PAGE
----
Alaska.  However, as recognition of the need for adoptive                      
management, there are significant gaps in scientific analysis for              
similar issues in Southcentral and the Interior - Regions II and               
III.  Salmon spawning protection is needed statewide.  There are no            
mandatory buffers north of the Alaska Range which needs to be                  
corrected as soon as possible.  In conclusion, he favors the                   
passage of HB 373 and suggested that the science and technical                 
committee process be used as a model for adaptive management for               
streams in the Interior and Southcentral.                                      
Number 0708                                                                    
DALE BONDURANT testified via teleconference in Kenai.  He is glad              
there is support for a wider no-cut portion along these streams.               
There is, now, recognition of the need for a continued supply of               
LWD into anadromous streams that is vital to the sustained yield               
principle of the state's fishery resources.  He agreed with the                
previous speaker that it should be expanded to cover all of Alaska.            
It is well known that not enough LWD is going into anadromous                  
streams were there are narrow protection zones.  In conclusion, the            
bill should be supported and expanded.                                         
Number 0810                                                                    
CO-CHAIRMAN HUDSON called for a motion to adopt the proposed                   
committee substitute.                                                          
Number 0821                                                                    
REPRESENTATIVE BARNES made a motion to adopt the proposed committee            
substitute for HB 373, version 0-LS1461\E, Luckhaupt, 2/18/98, as              
a work draft.  There being no objection, it was so adopted.                    
Number 0869                                                                    
JEFF JAHNKE, State Forester, Division of Forestry, Department of               
Natural Resources, announced the Administration supports HB 373.               
The process and the resulting recommendations were based on the                
best available scientific information.  It was open to the public              
and a wide range of interests were involved in each of the steps.              
The results were supported by the Board of Forestry with                       
representation from commercial fishing, the forest industry, Native            
corporations, environmental organizations, mining, fish and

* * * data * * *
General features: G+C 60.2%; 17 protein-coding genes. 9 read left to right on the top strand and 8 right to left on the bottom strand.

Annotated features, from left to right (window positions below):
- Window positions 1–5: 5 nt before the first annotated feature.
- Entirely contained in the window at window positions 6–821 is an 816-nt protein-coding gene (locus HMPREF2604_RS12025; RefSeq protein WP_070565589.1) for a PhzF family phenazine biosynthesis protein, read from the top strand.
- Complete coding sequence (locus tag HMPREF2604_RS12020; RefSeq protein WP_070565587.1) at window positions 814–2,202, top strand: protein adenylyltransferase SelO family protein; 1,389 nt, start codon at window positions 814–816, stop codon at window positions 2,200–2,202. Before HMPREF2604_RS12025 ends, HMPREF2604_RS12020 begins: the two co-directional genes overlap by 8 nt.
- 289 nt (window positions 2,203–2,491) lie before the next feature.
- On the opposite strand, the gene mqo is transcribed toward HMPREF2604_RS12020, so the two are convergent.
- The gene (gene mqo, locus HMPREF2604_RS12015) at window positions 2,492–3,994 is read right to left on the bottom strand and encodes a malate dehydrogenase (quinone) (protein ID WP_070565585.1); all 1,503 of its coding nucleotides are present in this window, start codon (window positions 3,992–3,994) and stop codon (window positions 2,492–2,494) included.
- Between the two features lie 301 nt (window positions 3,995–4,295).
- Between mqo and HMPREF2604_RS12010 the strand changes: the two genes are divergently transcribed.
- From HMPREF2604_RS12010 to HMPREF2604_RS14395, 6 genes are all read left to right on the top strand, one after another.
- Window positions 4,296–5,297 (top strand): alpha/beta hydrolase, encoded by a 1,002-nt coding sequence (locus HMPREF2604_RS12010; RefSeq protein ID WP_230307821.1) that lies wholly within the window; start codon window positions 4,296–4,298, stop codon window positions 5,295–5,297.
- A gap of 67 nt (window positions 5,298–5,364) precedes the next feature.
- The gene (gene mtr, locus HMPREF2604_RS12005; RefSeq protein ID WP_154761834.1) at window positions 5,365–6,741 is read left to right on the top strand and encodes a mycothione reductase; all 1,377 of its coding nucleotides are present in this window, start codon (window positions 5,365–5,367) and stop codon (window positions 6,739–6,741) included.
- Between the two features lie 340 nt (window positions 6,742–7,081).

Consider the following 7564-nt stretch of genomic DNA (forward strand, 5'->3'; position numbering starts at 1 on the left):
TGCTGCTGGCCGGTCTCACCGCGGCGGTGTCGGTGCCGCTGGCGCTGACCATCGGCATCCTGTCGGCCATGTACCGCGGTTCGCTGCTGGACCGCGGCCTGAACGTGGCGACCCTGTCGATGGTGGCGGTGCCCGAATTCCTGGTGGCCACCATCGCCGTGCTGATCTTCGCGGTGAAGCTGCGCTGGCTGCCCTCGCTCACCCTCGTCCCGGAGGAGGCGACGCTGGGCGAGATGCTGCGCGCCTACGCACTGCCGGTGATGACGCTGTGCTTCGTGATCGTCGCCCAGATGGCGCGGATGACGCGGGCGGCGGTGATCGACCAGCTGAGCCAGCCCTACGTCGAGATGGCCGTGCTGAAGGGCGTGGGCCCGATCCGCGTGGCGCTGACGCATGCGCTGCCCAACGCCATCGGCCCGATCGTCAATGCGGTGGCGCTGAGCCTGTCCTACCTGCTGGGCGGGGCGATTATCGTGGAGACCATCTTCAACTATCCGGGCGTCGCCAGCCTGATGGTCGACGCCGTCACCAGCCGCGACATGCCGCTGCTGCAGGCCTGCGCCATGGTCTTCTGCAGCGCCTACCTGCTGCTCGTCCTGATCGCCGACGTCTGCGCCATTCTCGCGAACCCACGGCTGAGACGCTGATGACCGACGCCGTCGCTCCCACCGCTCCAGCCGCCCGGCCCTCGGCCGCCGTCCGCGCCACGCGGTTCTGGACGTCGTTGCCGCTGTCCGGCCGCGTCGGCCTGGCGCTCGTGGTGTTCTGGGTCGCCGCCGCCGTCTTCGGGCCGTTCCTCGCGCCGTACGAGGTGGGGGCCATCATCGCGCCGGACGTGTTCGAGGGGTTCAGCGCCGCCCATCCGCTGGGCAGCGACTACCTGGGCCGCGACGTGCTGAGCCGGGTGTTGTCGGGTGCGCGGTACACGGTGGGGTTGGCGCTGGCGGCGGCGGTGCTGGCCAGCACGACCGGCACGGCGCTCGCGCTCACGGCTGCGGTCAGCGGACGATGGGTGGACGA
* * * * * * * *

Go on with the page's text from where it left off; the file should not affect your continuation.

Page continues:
wildlife biology, professional forestry, and recreation.  The                  
committee substitute was the result of consensus and any change to             
it would make consensus difficult to sustain.  The Administration              
urges the passage of the bill as written.                                      
MR. JAHNKE introduced Martha Welbourn to talk about the specifics              
in the bill.                                                                   
Number 1005                                                                    
MARTHA WELBOURN, Deputy Director - Management, Division of                     
Forestry, Department of Natural Resources, stated she was also the             
co-chair of the science and technical committee that made                      
recommendations leading to HB 373.  She explained the bill is not              
a wholesale revision of the FPA.  The changes affect only the parts            
that address stream protection in terms of classification and                  
riparian management on private lands in Region I.  It would only               
affect private lands, and lands under the regulations of the Mental            
Health Trust Commission.  Under current protection standards,                  
streams are classified into three types - A, B, and C.  Types A and            
B are anadromous, and type C includes the steeper tributaries to               
anadromous streams.  In addition, there are some streams, including            
anadromous streams, that are not classified under the existing Act.            
And there are buffer management practices that govern road                     
construction, maintenance, and timber harvest that apply to both               
classified and unclassified streams.  However, requirements to                 
maintain tree cover apply only to classified streams.  Tree cover              
is important because it provides woody debris for fish habitat,                
helps stabilize stream banks, and provides nutrients to the stream.            
Type A streams are the only ones that have a buffer covered under              
the Act.  There are no buffer requirements for Type B streams,                 
except under slope stability standards for road construction,                  
timber yarding, and tree felling, to prevent erosion.  The                     
standards also direct the land owner to leave low-value timber                 
according to the operators' discretion and where feasible.  Slope              
stability standards also apply to Type C streams, except to a                  
narrower zone than anadromous streams.                                         
MS. WELBOURN further explained when the science and technical                  
committee reviewed the issues dealing with the FPA, it kept with               
the legislative intent and looked at the Act periodically.  For                
many issues, the committee recommended no changes to the Act,                  
except for two.  Firstly, the committee said that all anadromous               
streams and all tributaries to anadromous streams should be                    
classified - about 20 percent are not classified under the FPA.                
The committee also stressed the scientific literature on the value             
of stream buffers to protect fish habitat.  Secondly, the committee            
said that more woody debris was needed in Type B streams for fish              
habitat and for washing down stream into Type A channels.